I. What is Diacope?
Diacope is when a writer repeats a word or phrase with one or more words in between. A common and persistent example of diacope is Hamlet’s:
To be, or not to be!
Here, the phrase “to be” is repeated, but separated by the phrase “or not.” The phrase diacope is derived from the Greek word diakopē, meaning “to cut into two.”
II. Examples of Diacope
There are two basic types of diacope: vocative diacope and elaborative diacope.
Diacope Type: vocative
The simplest version of diacope repeats a phrase for emphasis.
“He’s a good man! What a good man!“
Here, “a good man” is repeated and separated by “what,” while the repetition of “a good man” emphasizes this aspect of the man’s character.
“The horror! Oh, the horror!“
In this example, the repetition of “horror” emphasizes how horrific something is. This can show that a character is emotionally overwhelmed.
Diacope Type: elaborative
This diacope repeats a phrase with an additional adjective or description that clarifies, describes, or further emphasizes a certain aspect of the subject.
Here are a few examples of elaborative diacope:
“He’s my man! And he’s a good man! A good, kind man!”
In this example, the addition of the adjectives “good” and “kind” describe a man that is a moral and kind person.
“The horror! The screaming, terrifying horror!“
Here, the adjectives “screaming” and “terrifying” serve to further emphasize how horrific the subject is.
“He was with a woman. A tall, beautiful, well-dressed woman.”
In this example, elaborative diacope simply adds more clarity as to what the woman looked like: tall, beautiful, and well-dressed.
III. The Importance of Diacope
Diacopae or diacopes emphasize, describe, or specify. Often, diacope is used to express strong emotion or to draw attention to the repeated phrase. It works by making a phrase memorable and even rhythmic.
IV. Examples of Diacope in Literature
In “A Child is Born,” Stephen Vincent Benet makes use of diacope many times:
Life is not lost by dying! Life is lost
Minute by minute, day by dragging day,
In all the thousand, small uncaring ways.
The first instance of diacope is “Life is not lost” followed by “Life is lost.” This is an example of elaborative diacope in that the repeated phrase is clarified or re-defined. Others include “minute” and “day.” Benet emphasizes the passing of time through the repetition of measures of time.
In Growing Up, Russell Baker uses diacope to emphasize a character’s primness:
He wore prim vested suits with neckties blocked primly against the collar buttons of his primly starched white shirts. He had a primly pointed jaw, a primly straight nose, and a prim manner of speaking that was so correct, so gentlemanly, that he seemed a comic antique.
Here, the repetition of primness illustrates and emphasizes this man’s primness in that he is prim in his dress, looks, and actions.
V. Examples of Diacope in Pop Culture
In pop culture, diacope is often used in the form of a slogan or catch-phrase. The repetition within diacope makes a phrase memorable, simple, and rhythmic—all of which are necessary for a great slogan.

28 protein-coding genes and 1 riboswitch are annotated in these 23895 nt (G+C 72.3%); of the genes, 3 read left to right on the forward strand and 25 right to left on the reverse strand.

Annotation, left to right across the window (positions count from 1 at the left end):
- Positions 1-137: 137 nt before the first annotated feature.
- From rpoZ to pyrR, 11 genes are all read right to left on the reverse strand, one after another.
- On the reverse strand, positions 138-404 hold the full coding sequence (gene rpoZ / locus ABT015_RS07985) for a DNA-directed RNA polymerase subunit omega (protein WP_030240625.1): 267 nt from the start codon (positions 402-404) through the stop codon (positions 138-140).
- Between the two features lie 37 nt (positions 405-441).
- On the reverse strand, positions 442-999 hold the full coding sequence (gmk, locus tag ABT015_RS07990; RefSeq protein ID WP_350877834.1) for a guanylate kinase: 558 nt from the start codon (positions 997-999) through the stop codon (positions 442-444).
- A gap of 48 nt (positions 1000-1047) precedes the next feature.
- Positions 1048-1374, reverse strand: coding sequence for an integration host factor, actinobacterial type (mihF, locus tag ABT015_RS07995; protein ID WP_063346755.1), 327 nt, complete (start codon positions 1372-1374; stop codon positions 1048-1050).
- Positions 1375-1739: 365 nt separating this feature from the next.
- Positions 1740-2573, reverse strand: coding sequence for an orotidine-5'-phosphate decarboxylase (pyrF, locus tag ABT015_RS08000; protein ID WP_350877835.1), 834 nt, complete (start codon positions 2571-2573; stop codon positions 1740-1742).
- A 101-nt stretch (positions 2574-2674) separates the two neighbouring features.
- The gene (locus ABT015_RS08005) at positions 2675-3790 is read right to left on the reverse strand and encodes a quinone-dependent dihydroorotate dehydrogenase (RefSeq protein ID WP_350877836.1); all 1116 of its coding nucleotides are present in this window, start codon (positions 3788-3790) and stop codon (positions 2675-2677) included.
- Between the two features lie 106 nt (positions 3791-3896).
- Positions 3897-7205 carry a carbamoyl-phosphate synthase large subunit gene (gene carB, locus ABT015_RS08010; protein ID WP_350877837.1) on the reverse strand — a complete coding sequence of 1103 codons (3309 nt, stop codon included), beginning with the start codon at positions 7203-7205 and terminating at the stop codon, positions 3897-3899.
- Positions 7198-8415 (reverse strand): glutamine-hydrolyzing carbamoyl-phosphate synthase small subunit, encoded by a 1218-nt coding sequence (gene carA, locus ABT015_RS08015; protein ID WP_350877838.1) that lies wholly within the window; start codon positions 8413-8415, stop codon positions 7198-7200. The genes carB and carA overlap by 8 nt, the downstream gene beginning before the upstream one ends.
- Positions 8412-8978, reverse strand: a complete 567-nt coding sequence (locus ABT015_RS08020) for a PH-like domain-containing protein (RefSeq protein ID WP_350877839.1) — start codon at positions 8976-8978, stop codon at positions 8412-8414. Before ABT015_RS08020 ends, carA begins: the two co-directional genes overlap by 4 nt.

Diacope can emphasize a product or an important characteristic of it:
- Maybelline: “Maybe she’s born with it. Maybe it’s Maybelline.”
- The Energizer Bunny: “Keeps going and going and going.”
- The Home Depot: “More Saving. More doing.”
Diacope is not only used in advertising. It can be used in speeches, movie scripts, TV shows, and music as well. For example, listen to Katy Perry’s “Roar”. Many examples of diacope can be found in this song:
You held me down, but I got up”
Already brushing off the dust
You hear my voice, you hear that sound
Like thunder gonna shake the ground
You held me down, but I got up
Get ready ’cause I’ve had enough
I see it all, I see it now
Repetition of “You held me down, but I got up” emphasizes the main point of the song: strength and confidence in the face of adversity. Repetition of “you hear” and “I see it” provides the song with more rhythm.
VI. Related Terms
Similar to diacope, epizeuxis is a rhetorical device meaning the repetition of a word or phrase in rapid succession. Whereas diacope includes an interruption, epizeuxis is simply repetition without interruption. Like diacope, epizeuxis is the use of repetition for emphasis and emotion. Here is an example of epizeuxis versus diacope:
“You’re a bad, bad, bad person!”
“You’re a bad man, a very bad man! Such a bad man!”
Both epizeuxis and diacope are used to emphasize a certain characteristic or subject. In this example, the bad moral character of a man is emphasized through repetition in slightly different ways.
Like diacope, polysyndeton involves the repetition of words. Specifically, polysyndeton is the repetition of conjunctions such as “and” and “but.” Polysyndeton can be used to supply prose or poetry with rhythm, emphasis, and emotion.
“We had a blast! We ran and played and ate food and slept and woke up and played some more!”
In this example, polysyndeton is the repetition of the word “and.” It is used to convey a childlike excitement and enthusiasm.
“We had a blast! We played, played some more, and played again later!”
In this example, repetition is once again used to convey excitement and enthusiasm. The only difference is that “play” is repeated and therefore emphasized the most.
VII. In Closing
Diacope is a useful literary device in which repetition serves to emphasize a certain characteristic or subject. Diacope can be found in literature as well as pop culture in order to specify, clarify, and describe. Diacope can also be used to express strong emotion.